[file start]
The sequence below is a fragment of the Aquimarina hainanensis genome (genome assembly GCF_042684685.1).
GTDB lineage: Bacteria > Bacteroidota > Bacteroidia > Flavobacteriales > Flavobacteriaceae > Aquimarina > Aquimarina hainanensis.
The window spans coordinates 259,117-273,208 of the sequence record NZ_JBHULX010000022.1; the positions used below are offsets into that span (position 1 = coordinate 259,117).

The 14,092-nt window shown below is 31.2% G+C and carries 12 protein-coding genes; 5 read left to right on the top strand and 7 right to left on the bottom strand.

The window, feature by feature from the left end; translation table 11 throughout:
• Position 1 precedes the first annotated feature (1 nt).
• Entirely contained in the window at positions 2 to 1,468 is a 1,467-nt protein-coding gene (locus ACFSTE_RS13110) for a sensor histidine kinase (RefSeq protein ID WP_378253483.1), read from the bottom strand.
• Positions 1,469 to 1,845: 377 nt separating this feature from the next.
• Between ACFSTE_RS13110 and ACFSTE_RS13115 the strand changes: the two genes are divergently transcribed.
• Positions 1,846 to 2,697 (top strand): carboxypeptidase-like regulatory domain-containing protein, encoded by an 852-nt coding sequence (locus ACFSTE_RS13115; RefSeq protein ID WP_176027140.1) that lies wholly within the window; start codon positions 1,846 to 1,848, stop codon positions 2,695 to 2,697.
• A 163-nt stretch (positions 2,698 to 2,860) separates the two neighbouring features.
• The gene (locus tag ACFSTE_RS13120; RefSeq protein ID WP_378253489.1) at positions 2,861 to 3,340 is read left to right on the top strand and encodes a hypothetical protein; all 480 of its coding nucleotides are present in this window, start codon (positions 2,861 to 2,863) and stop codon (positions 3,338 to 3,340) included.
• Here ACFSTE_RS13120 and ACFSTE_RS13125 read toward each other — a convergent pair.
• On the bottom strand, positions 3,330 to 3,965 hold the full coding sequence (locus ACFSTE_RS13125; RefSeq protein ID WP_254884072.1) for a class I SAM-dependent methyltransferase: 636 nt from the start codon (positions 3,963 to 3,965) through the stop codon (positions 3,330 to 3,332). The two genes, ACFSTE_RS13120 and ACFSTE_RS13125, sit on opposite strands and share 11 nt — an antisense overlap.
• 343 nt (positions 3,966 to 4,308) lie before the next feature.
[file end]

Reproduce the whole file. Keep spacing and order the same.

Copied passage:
The sequence below is a fragment of the Aquimarina hainanensis genome (genome assembly GCF_042684685.1).
GTDB lineage: Bacteria > Bacteroidota > Bacteroidia > Flavobacteriales > Flavobacteriaceae > Aquimarina > Aquimarina hainanensis.
The window spans coordinates 259,117-273,208 of the sequence record NZ_JBHULX010000022.1; the positions used below are offsets into that span (position 1 = coordinate 259,117).

The 14,092-nt window shown below is 31.2% G+C and carries 12 protein-coding genes; 5 read left to right on the top strand and 7 right to left on the bottom strand.

The window, feature by feature from the left end; translation table 11 throughout:
• Position 1 precedes the first annotated feature (1 nt).
• Entirely contained in the window at positions 2 to 1,468 is a 1,467-nt protein-coding gene (locus ACFSTE_RS13110) for a sensor histidine kinase (RefSeq protein ID WP_378253483.1), read from the bottom strand.
• Positions 1,469 to 1,845: 377 nt separating this feature from the next.
• Between ACFSTE_RS13110 and ACFSTE_RS13115 the strand changes: the two genes are divergently transcribed.
• Positions 1,846 to 2,697 (top strand): carboxypeptidase-like regulatory domain-containing protein, encoded by an 852-nt coding sequence (locus ACFSTE_RS13115; RefSeq protein ID WP_176027140.1) that lies wholly within the window; start codon positions 1,846 to 1,848, stop codon positions 2,695 to 2,697.
• A 163-nt stretch (positions 2,698 to 2,860) separates the two neighbouring features.
• The gene (locus tag ACFSTE_RS13120; RefSeq protein ID WP_378253489.1) at positions 2,861 to 3,340 is read left to right on the top strand and encodes a hypothetical protein; all 480 of its coding nucleotides are present in this window, start codon (positions 2,861 to 2,863) and stop codon (positions 3,338 to 3,340) included.
• Here ACFSTE_RS13120 and ACFSTE_RS13125 read toward each other — a convergent pair.
• On the bottom strand, positions 3,330 to 3,965 hold the full coding sequence (locus ACFSTE_RS13125; RefSeq protein ID WP_254884072.1) for a class I SAM-dependent methyltransferase: 636 nt from the start codon (positions 3,963 to 3,965) through the stop codon (positions 3,330 to 3,332). The two genes, ACFSTE_RS13120 and ACFSTE_RS13125, sit on opposite strands and share 11 nt — an antisense overlap.
• 343 nt (positions 3,966 to 4,308) lie before the next feature.